Entering the Bwindi Impenetrable National Park is like stepping into a lost world, unchanged in millennia. Accessible only on foot, this forest is a biological hotspot that is home to an astonishing variety of species, from mammals and birds to plants and insects. The going is not easy through the seemingly unsurpassable wall of vegetation that closes in on you but the sounds of a gorilla family group noisily breaking branches somewhere ahead gets your pulse racing. Creeping closer in the footsteps of the trackers, the moment comes when you finally set eyes on one of our closest relatives on this planet, and all your fatigue vanishes. The group go about their everyday activities of feeding, grooming and playing as if you are invisible. Sometimes a curious youngster might approach you for a closer look or to tug at an item that attracts its attention, but on the whole, you are ignored; most particularly by the dominant male, whose indifference borders on the disdainful.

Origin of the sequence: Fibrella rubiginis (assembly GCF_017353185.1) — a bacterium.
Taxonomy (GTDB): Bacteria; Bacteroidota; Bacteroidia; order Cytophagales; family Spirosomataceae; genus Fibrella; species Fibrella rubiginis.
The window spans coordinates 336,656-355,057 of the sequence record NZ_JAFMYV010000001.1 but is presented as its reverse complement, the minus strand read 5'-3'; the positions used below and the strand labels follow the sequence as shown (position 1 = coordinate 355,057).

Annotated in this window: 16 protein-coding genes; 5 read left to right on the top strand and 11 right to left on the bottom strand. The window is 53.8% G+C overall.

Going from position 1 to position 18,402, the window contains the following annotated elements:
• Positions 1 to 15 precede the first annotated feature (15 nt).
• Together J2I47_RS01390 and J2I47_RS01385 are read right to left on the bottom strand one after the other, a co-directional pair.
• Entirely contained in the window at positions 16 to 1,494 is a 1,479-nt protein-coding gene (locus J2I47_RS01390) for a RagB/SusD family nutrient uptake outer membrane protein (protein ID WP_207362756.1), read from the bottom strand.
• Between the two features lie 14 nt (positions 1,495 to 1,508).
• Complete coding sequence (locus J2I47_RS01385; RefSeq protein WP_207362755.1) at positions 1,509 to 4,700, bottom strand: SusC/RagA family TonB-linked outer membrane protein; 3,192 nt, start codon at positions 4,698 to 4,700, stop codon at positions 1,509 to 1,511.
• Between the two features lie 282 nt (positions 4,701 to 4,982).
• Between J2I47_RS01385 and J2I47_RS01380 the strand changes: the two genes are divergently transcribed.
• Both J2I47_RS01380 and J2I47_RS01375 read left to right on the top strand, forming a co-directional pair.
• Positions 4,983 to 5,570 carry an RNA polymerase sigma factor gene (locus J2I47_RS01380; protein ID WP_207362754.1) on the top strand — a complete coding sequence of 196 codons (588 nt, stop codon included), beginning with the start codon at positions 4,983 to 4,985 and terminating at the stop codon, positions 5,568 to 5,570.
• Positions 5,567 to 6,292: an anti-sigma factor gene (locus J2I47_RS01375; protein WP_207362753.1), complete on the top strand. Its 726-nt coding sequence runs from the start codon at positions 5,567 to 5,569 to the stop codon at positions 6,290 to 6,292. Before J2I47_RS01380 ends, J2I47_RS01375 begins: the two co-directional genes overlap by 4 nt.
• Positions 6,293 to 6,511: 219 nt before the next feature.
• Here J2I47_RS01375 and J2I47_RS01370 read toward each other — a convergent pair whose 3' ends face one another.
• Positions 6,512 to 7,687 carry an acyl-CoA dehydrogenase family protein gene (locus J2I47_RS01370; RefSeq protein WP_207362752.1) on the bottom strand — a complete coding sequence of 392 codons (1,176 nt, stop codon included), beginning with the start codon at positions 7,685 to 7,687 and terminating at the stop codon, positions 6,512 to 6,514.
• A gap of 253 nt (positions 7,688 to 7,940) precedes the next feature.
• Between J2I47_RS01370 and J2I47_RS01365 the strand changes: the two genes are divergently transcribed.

Looking into their deep brown eyes, you feel recognition, a feeling of kinship in a gaze that spans the eons between you and our common ancestors. After what seems like only moments, your time is up, and it is time to leave. Walking back down the thickly forested slopes, you feel elation, an inexpressible lightness of spirit from an encounter unlike any other: you are now one of the privileged few who have experienced an intimate view into the lives of these great apes. You return to the lodge in the mist with your heart in the clouds.